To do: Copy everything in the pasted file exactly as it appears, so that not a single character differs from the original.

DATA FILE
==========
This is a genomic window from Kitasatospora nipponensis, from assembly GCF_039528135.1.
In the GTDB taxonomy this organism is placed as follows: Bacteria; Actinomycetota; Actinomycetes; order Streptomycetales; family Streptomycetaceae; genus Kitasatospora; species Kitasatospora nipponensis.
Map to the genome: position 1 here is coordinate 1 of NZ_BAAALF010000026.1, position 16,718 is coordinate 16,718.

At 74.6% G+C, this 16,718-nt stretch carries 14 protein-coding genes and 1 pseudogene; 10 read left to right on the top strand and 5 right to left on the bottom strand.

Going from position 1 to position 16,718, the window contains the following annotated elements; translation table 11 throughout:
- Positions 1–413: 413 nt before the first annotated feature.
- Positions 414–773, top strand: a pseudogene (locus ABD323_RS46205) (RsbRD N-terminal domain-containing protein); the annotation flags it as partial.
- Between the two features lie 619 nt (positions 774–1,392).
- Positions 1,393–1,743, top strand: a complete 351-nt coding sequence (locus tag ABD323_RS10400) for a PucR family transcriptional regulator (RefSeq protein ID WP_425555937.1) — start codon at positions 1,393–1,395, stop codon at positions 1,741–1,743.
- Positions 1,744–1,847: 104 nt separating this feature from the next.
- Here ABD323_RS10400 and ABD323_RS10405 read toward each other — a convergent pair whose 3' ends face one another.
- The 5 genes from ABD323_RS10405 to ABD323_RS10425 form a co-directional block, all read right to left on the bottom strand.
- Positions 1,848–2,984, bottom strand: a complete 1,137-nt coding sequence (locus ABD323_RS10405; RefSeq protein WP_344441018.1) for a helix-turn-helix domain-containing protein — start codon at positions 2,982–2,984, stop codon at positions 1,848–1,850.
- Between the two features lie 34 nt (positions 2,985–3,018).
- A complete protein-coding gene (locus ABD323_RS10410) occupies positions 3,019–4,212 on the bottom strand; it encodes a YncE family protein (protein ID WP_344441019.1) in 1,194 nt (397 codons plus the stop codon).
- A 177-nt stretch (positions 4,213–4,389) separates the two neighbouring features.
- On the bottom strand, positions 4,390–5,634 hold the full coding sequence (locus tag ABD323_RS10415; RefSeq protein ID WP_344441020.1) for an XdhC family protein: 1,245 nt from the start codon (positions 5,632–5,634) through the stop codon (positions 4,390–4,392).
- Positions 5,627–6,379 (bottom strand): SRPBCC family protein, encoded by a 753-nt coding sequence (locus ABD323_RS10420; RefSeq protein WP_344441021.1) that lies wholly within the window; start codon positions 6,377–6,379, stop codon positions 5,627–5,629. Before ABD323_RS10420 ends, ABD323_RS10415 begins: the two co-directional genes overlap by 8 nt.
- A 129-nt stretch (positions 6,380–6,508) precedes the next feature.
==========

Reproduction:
This is a genomic window from Kitasatospora nipponensis, from assembly GCF_039528135.1.
In the GTDB taxonomy this organism is placed as follows: Bacteria; Actinomycetota; Actinomycetes; order Streptomycetales; family Streptomycetaceae; genus Kitasatospora; species Kitasatospora nipponensis.
Map to the genome: position 1 here is coordinate 1 of NZ_BAAALF010000026.1, position 16,718 is coordinate 16,718.

At 74.6% G+C, this 16,718-nt stretch carries 14 protein-coding genes and 1 pseudogene; 10 read left to right on the top strand and 5 right to left on the bottom strand.

Going from position 1 to position 16,718, the window contains the following annotated elements; translation table 11 throughout:
- Positions 1–413: 413 nt before the first annotated feature.
- Positions 414–773, top strand: a pseudogene (locus ABD323_RS46205) (RsbRD N-terminal domain-containing protein); the annotation flags it as partial.
- Between the two features lie 619 nt (positions 774–1,392).
- Positions 1,393–1,743, top strand: a complete 351-nt coding sequence (locus tag ABD323_RS10400) for a PucR family transcriptional regulator (RefSeq protein ID WP_425555937.1) — start codon at positions 1,393–1,395, stop codon at positions 1,741–1,743.
- Positions 1,744–1,847: 104 nt separating this feature from the next.
- Here ABD323_RS10400 and ABD323_RS10405 read toward each other — a convergent pair whose 3' ends face one another.
- The 5 genes from ABD323_RS10405 to ABD323_RS10425 form a co-directional block, all read right to left on the bottom strand.
- Positions 1,848–2,984, bottom strand: a complete 1,137-nt coding sequence (locus ABD323_RS10405; RefSeq protein WP_344441018.1) for a helix-turn-helix domain-containing protein — start codon at positions 2,982–2,984, stop codon at positions 1,848–1,850.
- Between the two features lie 34 nt (positions 2,985–3,018).
- A complete protein-coding gene (locus ABD323_RS10410) occupies positions 3,019–4,212 on the bottom strand; it encodes a YncE family protein (protein ID WP_344441019.1) in 1,194 nt (397 codons plus the stop codon).
- A 177-nt stretch (positions 4,213–4,389) separates the two neighbouring features.
- On the bottom strand, positions 4,390–5,634 hold the full coding sequence (locus tag ABD323_RS10415; RefSeq protein ID WP_344441020.1) for an XdhC family protein: 1,245 nt from the start codon (positions 5,632–5,634) through the stop codon (positions 4,390–4,392).
- Positions 5,627–6,379 (bottom strand): SRPBCC family protein, encoded by a 753-nt coding sequence (locus ABD323_RS10420; RefSeq protein WP_344441021.1) that lies wholly within the window; start codon positions 6,377–6,379, stop codon positions 5,627–5,629. Before ABD323_RS10420 ends, ABD323_RS10415 begins: the two co-directional genes overlap by 8 nt.
- A 129-nt stretch (positions 6,380–6,508) precedes the next feature.